Estimating distributions over large alphabets is a fundamental machine-learning tenet. Yet no method is known to estimate all distributions well. For example, add-constant estimators are nearly min-max optimal but often perform poorly in practice, and practical estimators such as absolute discounting, Jelinek-Mercer, and Good-Turing are not known to be near optimal for essentially any distribution. We describe universally near-optimal probability estimators. For every discrete distribution, they are provably nearly the best in the following two competitive ways. First they estimate every distribution nearly as well as the best estimator designed with prior knowledge of the distribution up to a permutation. Second, they estimate every distribution nearly as well as the best estimator designed with prior knowledge of the exact distribution, but as all natural estimators, restricted to assign the same probability to all symbols appearing the same number of times. Based on joint work with Ananda Suresh. 
 

Pablo Parrilo

Massachusetts Institute of Technology

Graph Structure in Polynomial Systems: Chordal Networks

 

The sparsity structure of a system of polynomial equations or an optimization problem can be naturally described by a graph summarizing the interactions among the decision variables. It is natural to wonder whether the structure of this graph might help in computational algebraic geometry tasks (e.g., in solving the system). In this talk we will provide an introduction to this area, focused on the key notions of chordality and treewidth, which are of great importance in areas such as numerical linear algebra, database theory, constraint satisfaction, and graphical models. In particular, we will discuss “chordal networks”, a novel representation of structured polynomial systems that provides a computationally convenient decomposition of a polynomial ideal into simpler (triangular) polynomial sets, while maintaining its underlying graphical structure. As we will illustrate through examples from different application domains, algorithms based on chordal networks can significantly outperform existing techniques. Based on joint work with Diego Cifuentes (MIT).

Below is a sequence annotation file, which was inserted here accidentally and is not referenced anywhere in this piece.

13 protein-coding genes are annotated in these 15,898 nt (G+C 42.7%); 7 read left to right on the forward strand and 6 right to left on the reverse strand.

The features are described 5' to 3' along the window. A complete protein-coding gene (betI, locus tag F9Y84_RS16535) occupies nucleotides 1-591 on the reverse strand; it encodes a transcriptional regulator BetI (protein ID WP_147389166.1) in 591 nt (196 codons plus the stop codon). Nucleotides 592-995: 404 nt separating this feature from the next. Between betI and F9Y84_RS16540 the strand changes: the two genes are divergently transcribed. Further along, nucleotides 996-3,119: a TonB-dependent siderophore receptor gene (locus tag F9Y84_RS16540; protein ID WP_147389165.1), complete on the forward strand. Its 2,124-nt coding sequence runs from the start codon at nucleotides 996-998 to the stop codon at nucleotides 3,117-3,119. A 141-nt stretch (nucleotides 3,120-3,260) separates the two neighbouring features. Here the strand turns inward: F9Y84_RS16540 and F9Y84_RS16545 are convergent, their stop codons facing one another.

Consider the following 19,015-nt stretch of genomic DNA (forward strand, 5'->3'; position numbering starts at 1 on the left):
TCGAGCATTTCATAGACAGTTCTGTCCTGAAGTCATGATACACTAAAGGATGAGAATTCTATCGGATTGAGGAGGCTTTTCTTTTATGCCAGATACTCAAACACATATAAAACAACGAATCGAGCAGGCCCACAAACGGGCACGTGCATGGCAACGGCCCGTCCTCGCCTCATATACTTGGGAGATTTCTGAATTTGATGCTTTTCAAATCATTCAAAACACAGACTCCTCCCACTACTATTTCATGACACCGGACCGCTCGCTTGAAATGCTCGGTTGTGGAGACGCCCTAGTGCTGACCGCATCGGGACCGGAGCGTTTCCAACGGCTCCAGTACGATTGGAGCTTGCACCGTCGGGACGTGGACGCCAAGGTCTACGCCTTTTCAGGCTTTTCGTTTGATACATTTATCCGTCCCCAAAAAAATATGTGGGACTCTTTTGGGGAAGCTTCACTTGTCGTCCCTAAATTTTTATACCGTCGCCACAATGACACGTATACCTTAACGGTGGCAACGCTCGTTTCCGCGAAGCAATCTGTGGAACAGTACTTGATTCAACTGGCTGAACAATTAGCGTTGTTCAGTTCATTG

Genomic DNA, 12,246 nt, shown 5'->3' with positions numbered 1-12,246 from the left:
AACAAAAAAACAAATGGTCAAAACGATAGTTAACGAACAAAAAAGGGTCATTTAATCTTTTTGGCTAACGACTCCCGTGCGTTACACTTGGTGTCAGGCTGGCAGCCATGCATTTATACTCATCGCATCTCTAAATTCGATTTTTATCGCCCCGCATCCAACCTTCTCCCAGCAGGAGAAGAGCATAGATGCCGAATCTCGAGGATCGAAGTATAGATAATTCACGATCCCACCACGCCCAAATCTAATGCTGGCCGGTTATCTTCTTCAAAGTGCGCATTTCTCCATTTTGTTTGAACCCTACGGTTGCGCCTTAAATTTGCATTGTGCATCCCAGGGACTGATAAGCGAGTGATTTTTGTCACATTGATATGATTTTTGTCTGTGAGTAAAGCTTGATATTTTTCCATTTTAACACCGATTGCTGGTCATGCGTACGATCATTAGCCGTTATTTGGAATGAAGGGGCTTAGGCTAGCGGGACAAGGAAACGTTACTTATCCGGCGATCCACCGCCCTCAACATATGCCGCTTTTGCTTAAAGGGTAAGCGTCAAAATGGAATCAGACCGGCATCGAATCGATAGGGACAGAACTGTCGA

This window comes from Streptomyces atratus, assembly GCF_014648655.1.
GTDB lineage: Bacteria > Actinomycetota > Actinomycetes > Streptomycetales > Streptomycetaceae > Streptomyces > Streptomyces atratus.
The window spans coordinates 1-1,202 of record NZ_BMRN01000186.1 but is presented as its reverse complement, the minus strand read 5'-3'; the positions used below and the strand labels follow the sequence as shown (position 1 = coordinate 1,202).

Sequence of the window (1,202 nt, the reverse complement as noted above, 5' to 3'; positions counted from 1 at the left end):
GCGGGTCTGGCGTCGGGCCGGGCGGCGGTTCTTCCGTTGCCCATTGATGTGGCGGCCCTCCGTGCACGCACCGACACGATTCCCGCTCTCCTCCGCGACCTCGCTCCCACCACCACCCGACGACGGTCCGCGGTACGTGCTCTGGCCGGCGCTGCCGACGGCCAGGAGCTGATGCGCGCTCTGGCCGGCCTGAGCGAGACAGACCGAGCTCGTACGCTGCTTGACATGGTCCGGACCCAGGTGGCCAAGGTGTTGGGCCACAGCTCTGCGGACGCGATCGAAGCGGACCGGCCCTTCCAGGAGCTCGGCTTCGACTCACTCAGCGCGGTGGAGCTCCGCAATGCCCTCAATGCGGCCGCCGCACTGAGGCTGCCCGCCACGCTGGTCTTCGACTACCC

Yannis Paschalidis

Boston University

Inverse Equilibrium Problems and Price-of-Anarchy Estimation in Transportation Networks

 

Equilibrium modeling is common in a variety of fields such as game theory, transportation science, and systems biology. The inputs for these models, however, are often difficult to estimate, while their outputs, i.e., the equilibria they are meant to describe, are often directly observable. By combining ideas from inverse optimization with the theory of variational inequalities, we develop an efficient, data-driven technique for estimating the parameters of these models from observed equilibria. A distinguishing feature of our approach is that it supports both parametric and nonparametric estimation by leveraging ideas from statistical learning.

We apply this general framework to transportation networks. Using real traffic data from the Boston area, we estimate origin-destination flow demand matrices and the per-road cost (congestion) functions drivers implicitly use for route selection. Given this information, one can formulate and solve a system-optimum problem to identify socially optimal flows for the transportation network. The ratio of total latency under a user-optimal policy versus a system-optimal policy is the so-called Price-of-Anarchy (POA), quantifying the efficiency loss of selfish actions compared to socially optimal ones. We find that POA can be quite substantial, sometimes exceeding 2, suggesting that there is scope for control actions to steer the equilibrium to a socially optimal one. We will discuss what some of these actions may be and how to prioritize interventions.